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PostPosted: 01 Sep 2010, 15:50 

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I coach a 3rd grade boys team that has played together for 3 years. We utilize good sound defense and I have taught them many of the offensive fundamentals. We utilize only man to man defense and I have yet to teach them any structured offense. This season we move to 10 foot goals and I ‘d like to teach them a motion offense. But, UNFORTUANTLEY, 85% of the teams we play, play a zone defense against us. Can you guide me to some youth oriented offensive systems on your site that I can teach my boys to counter the hated zone. I have purchased from you guys in the past and would appreciate you directing we to the best areas of your site to combat a youth zone.


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PostPosted: 01 Sep 2010, 16:06 
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Coach,

God Bless you for teaching these kids the proper way to play the game. Zones should be outlawed at this age, they are NOT doing these kids any favors.

I heard a college coach talk about attacking zones... he had a very simple approach..... "put em where they aint!" Put your kids in the gaps/seams and attack from there.... ball movement, dribble and kick, screen etc. You can run your motion vs this without screening. KISS method at this age.


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PostPosted: 01 Sep 2010, 16:08 
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Here is something I found - take a look, use what fits your personnel.

These are some zone attack principles from former Auburn Coach Sonny Smith.

You can attack a zone by moving the ball or moving people. We use a combination of ball movement and people movement.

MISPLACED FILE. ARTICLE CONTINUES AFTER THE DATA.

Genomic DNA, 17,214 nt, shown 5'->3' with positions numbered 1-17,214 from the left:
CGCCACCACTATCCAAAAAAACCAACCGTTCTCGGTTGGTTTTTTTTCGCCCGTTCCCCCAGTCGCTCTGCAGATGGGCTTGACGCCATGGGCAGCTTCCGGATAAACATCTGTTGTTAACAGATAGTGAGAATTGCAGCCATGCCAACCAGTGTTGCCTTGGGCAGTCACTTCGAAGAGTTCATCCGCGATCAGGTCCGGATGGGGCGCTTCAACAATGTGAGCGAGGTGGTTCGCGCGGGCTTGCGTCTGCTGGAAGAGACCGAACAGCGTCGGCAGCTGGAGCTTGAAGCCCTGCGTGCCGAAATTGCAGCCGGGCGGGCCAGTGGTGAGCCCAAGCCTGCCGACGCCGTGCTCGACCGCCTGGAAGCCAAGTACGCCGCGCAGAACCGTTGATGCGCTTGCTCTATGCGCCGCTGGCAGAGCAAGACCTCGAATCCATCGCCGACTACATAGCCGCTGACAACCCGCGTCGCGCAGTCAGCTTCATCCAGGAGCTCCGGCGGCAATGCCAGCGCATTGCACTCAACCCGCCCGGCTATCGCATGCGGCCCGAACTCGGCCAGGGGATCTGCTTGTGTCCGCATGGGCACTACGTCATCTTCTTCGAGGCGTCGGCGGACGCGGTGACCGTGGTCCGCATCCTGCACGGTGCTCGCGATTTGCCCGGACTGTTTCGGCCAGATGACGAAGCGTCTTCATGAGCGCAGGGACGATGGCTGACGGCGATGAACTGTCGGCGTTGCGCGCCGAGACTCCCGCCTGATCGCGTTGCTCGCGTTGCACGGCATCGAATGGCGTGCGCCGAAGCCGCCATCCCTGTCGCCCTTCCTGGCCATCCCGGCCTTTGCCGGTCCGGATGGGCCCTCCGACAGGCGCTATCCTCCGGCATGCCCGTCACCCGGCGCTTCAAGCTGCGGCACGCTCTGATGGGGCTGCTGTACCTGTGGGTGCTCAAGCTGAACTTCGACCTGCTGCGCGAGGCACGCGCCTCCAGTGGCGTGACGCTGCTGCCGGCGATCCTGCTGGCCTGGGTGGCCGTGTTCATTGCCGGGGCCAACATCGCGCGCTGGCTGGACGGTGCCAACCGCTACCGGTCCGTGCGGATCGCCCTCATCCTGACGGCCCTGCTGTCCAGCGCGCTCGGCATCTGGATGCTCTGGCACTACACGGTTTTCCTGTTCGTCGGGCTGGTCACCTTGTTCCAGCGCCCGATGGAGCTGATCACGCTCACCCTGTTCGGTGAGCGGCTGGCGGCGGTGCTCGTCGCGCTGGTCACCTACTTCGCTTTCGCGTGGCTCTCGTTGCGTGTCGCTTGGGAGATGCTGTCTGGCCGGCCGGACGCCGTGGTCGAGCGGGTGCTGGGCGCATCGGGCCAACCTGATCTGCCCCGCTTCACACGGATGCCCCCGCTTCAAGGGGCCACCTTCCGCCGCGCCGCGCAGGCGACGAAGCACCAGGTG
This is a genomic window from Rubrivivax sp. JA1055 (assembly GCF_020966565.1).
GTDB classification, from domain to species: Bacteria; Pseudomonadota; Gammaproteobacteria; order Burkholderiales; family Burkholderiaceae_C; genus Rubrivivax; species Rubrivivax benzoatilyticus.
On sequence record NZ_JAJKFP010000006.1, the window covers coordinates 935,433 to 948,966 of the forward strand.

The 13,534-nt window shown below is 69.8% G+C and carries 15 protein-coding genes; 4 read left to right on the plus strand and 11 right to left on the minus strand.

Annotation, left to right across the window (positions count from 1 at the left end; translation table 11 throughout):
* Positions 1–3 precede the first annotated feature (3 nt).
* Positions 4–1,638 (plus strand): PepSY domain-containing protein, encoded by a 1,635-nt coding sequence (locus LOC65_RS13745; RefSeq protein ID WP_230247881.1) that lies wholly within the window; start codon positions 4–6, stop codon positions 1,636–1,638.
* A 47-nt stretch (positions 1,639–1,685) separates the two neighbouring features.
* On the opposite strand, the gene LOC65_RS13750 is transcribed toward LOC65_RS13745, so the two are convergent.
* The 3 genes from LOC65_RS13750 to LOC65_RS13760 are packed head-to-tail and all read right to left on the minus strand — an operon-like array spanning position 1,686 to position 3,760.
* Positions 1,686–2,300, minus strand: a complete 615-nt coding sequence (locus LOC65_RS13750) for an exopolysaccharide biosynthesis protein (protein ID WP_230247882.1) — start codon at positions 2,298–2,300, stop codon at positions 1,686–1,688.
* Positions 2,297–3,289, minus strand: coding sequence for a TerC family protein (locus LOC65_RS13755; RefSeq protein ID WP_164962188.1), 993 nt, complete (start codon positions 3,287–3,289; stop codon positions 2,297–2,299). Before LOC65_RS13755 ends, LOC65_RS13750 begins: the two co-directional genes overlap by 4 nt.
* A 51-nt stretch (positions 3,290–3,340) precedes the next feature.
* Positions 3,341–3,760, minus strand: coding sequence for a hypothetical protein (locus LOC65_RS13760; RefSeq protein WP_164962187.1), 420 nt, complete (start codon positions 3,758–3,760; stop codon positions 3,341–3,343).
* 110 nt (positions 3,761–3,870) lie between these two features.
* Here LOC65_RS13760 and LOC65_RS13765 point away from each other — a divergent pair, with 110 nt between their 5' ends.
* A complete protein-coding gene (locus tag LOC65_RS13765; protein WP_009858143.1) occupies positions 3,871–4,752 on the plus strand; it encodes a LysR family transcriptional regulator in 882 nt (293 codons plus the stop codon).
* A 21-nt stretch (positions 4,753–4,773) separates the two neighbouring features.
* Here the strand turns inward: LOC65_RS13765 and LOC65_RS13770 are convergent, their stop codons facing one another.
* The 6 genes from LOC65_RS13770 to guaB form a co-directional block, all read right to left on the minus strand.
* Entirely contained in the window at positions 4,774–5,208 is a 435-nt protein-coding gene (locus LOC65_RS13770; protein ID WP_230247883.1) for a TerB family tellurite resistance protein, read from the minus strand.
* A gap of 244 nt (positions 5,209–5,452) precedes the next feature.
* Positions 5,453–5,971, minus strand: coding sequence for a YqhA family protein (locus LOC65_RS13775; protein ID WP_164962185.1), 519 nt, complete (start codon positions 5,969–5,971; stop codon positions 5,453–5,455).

1. Have a Gap Rule. That means getting between a baseline and wing defender. We use a saddle dribble to gap so that we are only facing one defender and not two when dribbling between them. We don’t dribble straight into the gap, we dribble at one of the defender’s shoulders.

2. Have a Screening Rule. Do you screen people? Do you screen the interior or the perimeter of the zone? We screen the interior of the zone more than we screen the perimeter.

3. Have a Dribble Rule. Our dribble rule is that if I dribble toward you, you run away from me. If I am behind the dribbler, I follow the ball. This rule helps maintain our spacing and helps us get shot by throwing back to the trailer when the zone shifts.

4. Have a Flash or Duck In rule. We flash from the front of the zone, the interior of the zone, or from behind the zone. We like to get behind the zone so that the defense cannot see us. We define a flash to be a short burst or a quick cut.

5. Have a Cutter Rule. Do you want to cut from the strongside to the weakside or from the weakside to the strongside? We feel that cutters from strong to weak are better than from weak to strong. That way we are not running players into the heart of the defense and it sets us up with good ball reversal and skip pass possibilities.

6. Have a Step Out Rule. You have to reverse the ball to beat the zone, so step your post players out to the high post to assist in ball reversal.